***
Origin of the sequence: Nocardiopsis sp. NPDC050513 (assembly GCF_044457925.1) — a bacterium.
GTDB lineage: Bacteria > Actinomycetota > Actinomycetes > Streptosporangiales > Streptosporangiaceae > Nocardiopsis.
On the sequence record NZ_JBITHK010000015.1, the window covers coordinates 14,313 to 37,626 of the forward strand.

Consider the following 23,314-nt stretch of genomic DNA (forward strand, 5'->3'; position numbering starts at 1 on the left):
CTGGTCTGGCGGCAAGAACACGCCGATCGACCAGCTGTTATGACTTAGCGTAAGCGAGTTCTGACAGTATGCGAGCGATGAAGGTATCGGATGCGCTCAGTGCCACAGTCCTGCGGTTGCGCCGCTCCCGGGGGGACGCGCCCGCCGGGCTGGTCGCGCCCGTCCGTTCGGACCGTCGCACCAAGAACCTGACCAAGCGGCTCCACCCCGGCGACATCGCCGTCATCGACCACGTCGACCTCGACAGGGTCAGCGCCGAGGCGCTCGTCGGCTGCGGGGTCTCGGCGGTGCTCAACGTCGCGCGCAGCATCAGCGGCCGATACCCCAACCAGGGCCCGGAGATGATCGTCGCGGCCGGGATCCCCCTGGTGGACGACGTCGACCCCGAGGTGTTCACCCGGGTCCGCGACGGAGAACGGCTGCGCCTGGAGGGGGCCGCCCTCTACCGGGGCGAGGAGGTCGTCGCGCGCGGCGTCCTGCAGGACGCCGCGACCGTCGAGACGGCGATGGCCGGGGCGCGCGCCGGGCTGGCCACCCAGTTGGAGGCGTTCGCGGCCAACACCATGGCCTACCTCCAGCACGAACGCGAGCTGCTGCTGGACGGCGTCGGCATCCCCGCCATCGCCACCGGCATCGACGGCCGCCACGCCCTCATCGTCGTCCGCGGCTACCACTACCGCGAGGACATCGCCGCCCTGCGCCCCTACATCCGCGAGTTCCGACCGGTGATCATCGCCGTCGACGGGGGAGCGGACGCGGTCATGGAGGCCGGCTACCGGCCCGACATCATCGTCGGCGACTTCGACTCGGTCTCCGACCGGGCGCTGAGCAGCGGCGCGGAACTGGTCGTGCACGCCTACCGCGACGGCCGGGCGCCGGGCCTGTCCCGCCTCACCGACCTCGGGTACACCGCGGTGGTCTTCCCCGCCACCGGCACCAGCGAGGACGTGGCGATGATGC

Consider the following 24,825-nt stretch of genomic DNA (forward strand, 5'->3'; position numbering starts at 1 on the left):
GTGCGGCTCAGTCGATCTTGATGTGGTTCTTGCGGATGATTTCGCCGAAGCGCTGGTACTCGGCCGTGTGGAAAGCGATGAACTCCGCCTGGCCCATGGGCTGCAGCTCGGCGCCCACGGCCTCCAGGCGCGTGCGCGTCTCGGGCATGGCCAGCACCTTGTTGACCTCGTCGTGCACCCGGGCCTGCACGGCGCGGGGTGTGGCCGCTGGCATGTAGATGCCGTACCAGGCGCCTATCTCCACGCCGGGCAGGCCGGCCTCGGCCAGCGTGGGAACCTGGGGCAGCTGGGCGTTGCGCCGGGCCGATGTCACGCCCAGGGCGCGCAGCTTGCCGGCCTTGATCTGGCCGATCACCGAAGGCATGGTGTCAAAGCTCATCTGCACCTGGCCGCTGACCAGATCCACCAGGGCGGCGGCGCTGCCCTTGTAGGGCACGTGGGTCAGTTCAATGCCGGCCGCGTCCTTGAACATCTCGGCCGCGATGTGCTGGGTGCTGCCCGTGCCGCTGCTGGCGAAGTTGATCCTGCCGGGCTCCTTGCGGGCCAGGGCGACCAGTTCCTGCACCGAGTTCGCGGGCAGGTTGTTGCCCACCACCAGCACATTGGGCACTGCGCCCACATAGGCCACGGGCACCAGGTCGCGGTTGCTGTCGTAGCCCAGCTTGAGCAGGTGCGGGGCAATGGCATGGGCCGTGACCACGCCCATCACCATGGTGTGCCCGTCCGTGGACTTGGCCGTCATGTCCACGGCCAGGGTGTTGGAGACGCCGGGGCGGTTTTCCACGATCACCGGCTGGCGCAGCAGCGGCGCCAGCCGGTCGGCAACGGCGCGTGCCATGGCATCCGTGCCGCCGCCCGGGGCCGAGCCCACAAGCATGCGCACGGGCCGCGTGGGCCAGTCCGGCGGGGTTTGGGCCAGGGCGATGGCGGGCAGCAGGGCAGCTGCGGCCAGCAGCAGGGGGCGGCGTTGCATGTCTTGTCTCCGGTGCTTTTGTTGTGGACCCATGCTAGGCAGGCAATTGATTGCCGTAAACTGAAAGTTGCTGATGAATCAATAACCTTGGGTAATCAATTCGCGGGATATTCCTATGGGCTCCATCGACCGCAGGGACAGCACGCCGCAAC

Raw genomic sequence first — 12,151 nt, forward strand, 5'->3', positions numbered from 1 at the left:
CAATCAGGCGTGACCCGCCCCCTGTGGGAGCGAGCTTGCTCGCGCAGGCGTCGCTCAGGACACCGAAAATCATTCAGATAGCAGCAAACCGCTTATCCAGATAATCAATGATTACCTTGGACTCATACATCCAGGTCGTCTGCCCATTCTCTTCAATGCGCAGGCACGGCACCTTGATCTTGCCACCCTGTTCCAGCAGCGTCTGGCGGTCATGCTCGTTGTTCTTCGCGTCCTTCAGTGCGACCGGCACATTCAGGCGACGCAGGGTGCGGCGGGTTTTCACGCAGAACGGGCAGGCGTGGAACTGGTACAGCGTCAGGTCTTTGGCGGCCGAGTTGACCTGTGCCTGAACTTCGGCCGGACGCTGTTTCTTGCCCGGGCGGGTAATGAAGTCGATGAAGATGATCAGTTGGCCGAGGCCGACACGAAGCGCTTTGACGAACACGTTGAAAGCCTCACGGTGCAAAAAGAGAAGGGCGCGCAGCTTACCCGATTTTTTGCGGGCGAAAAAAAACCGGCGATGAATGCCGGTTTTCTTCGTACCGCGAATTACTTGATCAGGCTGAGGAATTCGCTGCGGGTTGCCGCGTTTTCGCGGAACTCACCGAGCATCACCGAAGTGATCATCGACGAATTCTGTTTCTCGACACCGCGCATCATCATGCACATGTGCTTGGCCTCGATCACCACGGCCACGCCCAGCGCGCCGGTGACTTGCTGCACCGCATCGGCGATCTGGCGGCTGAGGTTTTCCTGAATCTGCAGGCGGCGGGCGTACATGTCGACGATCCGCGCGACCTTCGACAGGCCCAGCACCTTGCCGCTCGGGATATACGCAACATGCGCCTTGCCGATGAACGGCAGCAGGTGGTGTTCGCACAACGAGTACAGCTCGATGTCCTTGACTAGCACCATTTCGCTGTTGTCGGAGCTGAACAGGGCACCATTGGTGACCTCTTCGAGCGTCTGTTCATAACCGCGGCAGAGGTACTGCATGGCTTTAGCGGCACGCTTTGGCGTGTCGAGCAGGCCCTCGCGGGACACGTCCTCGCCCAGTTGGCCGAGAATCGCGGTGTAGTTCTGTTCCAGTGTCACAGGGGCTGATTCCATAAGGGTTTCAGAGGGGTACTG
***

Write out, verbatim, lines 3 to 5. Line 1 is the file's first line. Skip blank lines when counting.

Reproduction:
On the sequence record NZ_JBITHK010000015.1, the window covers coordinates 14,313 to 37,626 of the forward strand.

Consider the following 23,314-nt stretch of genomic DNA (forward strand, 5'->3'; position numbering starts at 1 on the left):
CTGGTCTGGCGGCAAGAACACGCCGATCGACCAGCTGTTATGACTTAGCGTAAGCGAGTTCTGACAGTATGCGAGCGATGAAGGTATCGGATGCGCTCAGTGCCACAGTCCTGCGGTTGCGCCGCTCCCGGGGGGACGCGCCCGCCGGGCTGGTCGCGCCCGTCCGTTCGGACCGTCGCACCAAGAACCTGACCAAGCGGCTCCACCCCGGCGACATCGCCGTCATCGACCACGTCGACCTCGACAGGGTCAGCGCCGAGGCGCTCGTCGGCTGCGGGGTCTCGGCGGTGCTCAACGTCGCGCGCAGCATCAGCGGCCGATACCCCAACCAGGGCCCGGAGATGATCGTCGCGGCCGGGATCCCCCTGGTGGACGACGTCGACCCCGAGGTGTTCACCCGGGTCCGCGACGGAGAACGGCTGCGCCTGGAGGGGGCCGCCCTCTACCGGGGCGAGGAGGTCGTCGCGCGCGGCGTCCTGCAGGACGCCGCGACCGTCGAGACGGCGATGGCCGGGGCGCGCGCCGGGCTGGCCACCCAGTTGGAGGCGTTCGCGGCCAACACCATGGCCTACCTCCAGCACGAACGCGAGCTGCTGCTGGACGGCGTCGGCATCCCCGCCATCGCCACCGGCATCGACGGCCGCCACGCCCTCATCGTCGTCCGCGGCTACCACTACCGCGAGGACATCGCCGCCCTGCGCCCCTACATCCGCGAGTTCCGACCGGTGATCATCGCCGTCGACGGGGGAGCGGACGCGGTCATGGAGGCCGGCTACCGGCCCGACATCATCGTCGGCGACTTCGACTCGGTCTCCGACCGGGCGCTGAGCAGCGGCGCGGAACTGGTCGTGCACGCCTACCGCGACGGCCGGGCGCCGGGCCTGTCCCGCCTCACCGACCTCGGGTACACCGCGGTGGTCTTCCCCGCCACCGGCACCAGCGAGGACGTGGCGATGATGC